Here is my answer... although it may not be the only one:
Just to be clear (and apologies for any redundant diatribe here): one GOI's amplification characteristics
cannot be mathematically reconciled with a different GOI's amplification characteristics due to the differing
geometries and kinetics afoot...
That is to say: you can only compare plate 1 inter-plate calibrator's GOIx to plate 2 (3, 4, 5 etc)
inter-plate calibrator's run for the same GOIx. You cannot infer kinetic things from
inter-plate calibrator GOIy and super-impose that reality on another inter-plate kinetics
for GOIx. If you could, then, that would mean that you are using the exact same
primers (and/or probe) for all targets on every plate (which we know, is fantasy).
In order for an inter-plate calibrator to be assessed/addressed correctly - it first, must be
for the same GOI or (a "GOI" also includes the reference gene as a "GOI" of course).
The question you are ultimately asking is how to reconcile any GOIx's efficiency of amplification
at time 1 (on plate 1) with that same GOIx's efficiency of amplifcation at time 2, 3, 4 or 5 etc.
(on plate 2, 3, 4 or 5 etc.) ...
If this is a correct assumption, then you must have time 1 and time 2 (3, 4, 5 etc.) measurements of Cq
of amplification for inter-plate calibrator for GOIx at different times (on subsequent plates 2 or 3 or 4 or
5 etc., accepting the possibility/reality that a different efficiency of amplification for GOIx is indeed possible
each time; on each different plate)...
i.e. If indeed you have Cq measured for GOIx at different times (and most probably, at different efficiencies each time
- due to slightly different mastermix prep., different day, different coffee amount etc.), and if GOIr (reference gene or gene(s)
has/have already been measured reliably once - which is needed only once for the entire study if you are confident
in having reliably measured it/them and its/their efficiency of amplification adequately the first time that is), then, the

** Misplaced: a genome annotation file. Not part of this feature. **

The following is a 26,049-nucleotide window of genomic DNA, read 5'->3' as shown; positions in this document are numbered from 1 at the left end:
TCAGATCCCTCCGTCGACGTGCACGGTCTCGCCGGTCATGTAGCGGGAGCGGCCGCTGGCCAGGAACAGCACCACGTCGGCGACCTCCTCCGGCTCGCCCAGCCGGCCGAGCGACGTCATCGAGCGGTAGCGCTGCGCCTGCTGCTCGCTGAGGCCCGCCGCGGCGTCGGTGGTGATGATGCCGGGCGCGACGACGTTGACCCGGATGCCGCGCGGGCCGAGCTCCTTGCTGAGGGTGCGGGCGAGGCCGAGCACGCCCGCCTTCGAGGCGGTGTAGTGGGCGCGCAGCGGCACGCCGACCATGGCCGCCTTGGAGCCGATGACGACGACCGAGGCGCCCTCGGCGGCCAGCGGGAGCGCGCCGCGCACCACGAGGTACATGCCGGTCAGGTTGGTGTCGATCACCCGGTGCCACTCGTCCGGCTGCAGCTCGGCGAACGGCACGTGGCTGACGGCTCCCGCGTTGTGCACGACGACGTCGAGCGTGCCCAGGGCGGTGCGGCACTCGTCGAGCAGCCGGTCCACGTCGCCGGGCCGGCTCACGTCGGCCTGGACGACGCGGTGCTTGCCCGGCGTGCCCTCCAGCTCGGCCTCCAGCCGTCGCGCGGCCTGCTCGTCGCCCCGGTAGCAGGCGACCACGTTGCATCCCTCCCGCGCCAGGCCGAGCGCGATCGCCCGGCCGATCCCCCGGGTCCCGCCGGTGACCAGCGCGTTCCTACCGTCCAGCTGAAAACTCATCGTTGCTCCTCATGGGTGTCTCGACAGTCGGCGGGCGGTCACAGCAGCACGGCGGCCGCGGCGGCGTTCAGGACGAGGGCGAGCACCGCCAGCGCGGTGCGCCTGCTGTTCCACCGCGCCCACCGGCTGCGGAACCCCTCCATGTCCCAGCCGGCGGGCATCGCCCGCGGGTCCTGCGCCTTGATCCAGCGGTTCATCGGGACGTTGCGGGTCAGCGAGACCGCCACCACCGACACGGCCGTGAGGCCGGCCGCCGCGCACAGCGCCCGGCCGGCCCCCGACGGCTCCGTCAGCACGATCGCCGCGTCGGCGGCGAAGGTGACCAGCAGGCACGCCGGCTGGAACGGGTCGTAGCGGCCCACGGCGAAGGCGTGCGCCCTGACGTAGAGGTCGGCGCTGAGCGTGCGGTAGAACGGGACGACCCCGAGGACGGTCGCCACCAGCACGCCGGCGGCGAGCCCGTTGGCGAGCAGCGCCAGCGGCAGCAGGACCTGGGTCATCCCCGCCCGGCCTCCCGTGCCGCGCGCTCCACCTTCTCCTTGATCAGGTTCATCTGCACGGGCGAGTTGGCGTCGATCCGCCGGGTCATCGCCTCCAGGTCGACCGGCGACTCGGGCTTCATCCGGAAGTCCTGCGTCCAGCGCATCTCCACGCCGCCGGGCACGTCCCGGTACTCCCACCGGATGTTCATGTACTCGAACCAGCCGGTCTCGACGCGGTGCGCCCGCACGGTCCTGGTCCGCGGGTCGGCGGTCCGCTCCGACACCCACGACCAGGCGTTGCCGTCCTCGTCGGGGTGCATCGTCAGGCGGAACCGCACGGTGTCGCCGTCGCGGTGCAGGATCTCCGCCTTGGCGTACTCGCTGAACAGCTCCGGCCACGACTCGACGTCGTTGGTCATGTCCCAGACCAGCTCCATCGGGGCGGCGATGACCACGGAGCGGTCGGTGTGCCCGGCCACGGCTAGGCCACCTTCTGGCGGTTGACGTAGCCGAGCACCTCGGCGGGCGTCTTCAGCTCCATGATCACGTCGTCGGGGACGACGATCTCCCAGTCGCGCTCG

logical mathematical way to reconcile run 1 for GOIx with run 2 (3, 4, 5 etc.) for the same GOIx by analysis of the
inter-plate calibrator for GOIx is by the following rationale:
First: you must know the amplification efficiency for GOIx on the first run (if you trust run 1, that is).
(Efficiency of amplification is obtained either by a standard curve; e.g. dilution series of an appropriate
representative sample or sample mixture qPCR'd for GOIx; or by the Cyo method on a single 'trustworthy'
amplification curve run at the same dilution as the final measured samples for GOIx, etc.).
Second: if the Cq value for run 1 for the inter-plate calibrator for GOIx was 23.3 (e.g. at 92.37% efficiency)
and plate 2's (time 2's) run for the exact same sample inter-plate calibrator Cq value was 23.9, then the
following math should apply (in theory); to apprehend efficiency of amplification for run 2 for GOIx:
A Cq of (run 1) of 23.3 at (i.e.) 92.37% efficiency, to be interpreted in the same Cq language for the same
sample (inter-plate calibrator) for the same GOIx of 23.9 (from run 2; time 2) would mean that run 2 for
the inter-plate calibrator for GOIx went off at 89.2361875% efficiency because (for the same GOIx in the
same inter-plate calibrator in run 2):
EAMP2 = EAMP1^(Cq1/Cq2)
e.g.: EAMP2 - 1.9237^(23.3/23.9) = 1.892361875
Thus: EAMP2 for GOIx (e.g. on plate 2/time 2) was: 1.892361875 (in other words: 89.2361875% efficiency)
So: To apply this knowledge to all of your Cq values for GOIx (and only GOIx) on plate 2 you must use the following
transformation (using plate 1 as 'truth'):
Your Cq (Cq2) adjusted values on plate 2 for GOIx, when expressed in the same kinetic language as the Cq values for GOIx (and only GOIx) on plate 1 would be:
Cq2 adjusted = Ct1*LOG1.892361875(1.9237)
That should do it. You can express then, all Cq values for GOIx (and only GOIx) from plate 2 (3, 4, 5 etc.) in the same 'kinetic language' of plate 1 for GOIx
(and only GOIx) and compare all Cq values (for both plates) for GOIx (and only GOIx) on the same 'kinetic playing field.' Therefore, to apprehend what you are ultimately after, you need to have run the inter-plate calibrators for every different target on each different plate). And, according to e.g. Super Array Biosciences procedure, you only have to perform these in singlet if indeed each singlet reaction is assembled/performed with excellence and with the utmost presence of mind and best coordination/technical prowess possible.
Note: Never forget that sample and reagent aging, and sample freeze-thawing, is the red-eyed predator of every qPCR endeavor you undertake. Nothing is as pristine as the day it was born. Including 'scientifically sound' isolated DNA, RNA and reverse-transcribed cDNA. The sooner you can run your qPCR after sample isolations, the better: Always. Better yet, proof of sample integrity before any qPCR (e.g. Bioanalyzer 2100 analysis, i.e. for RIN of RNA) is a very good idea. Crucial.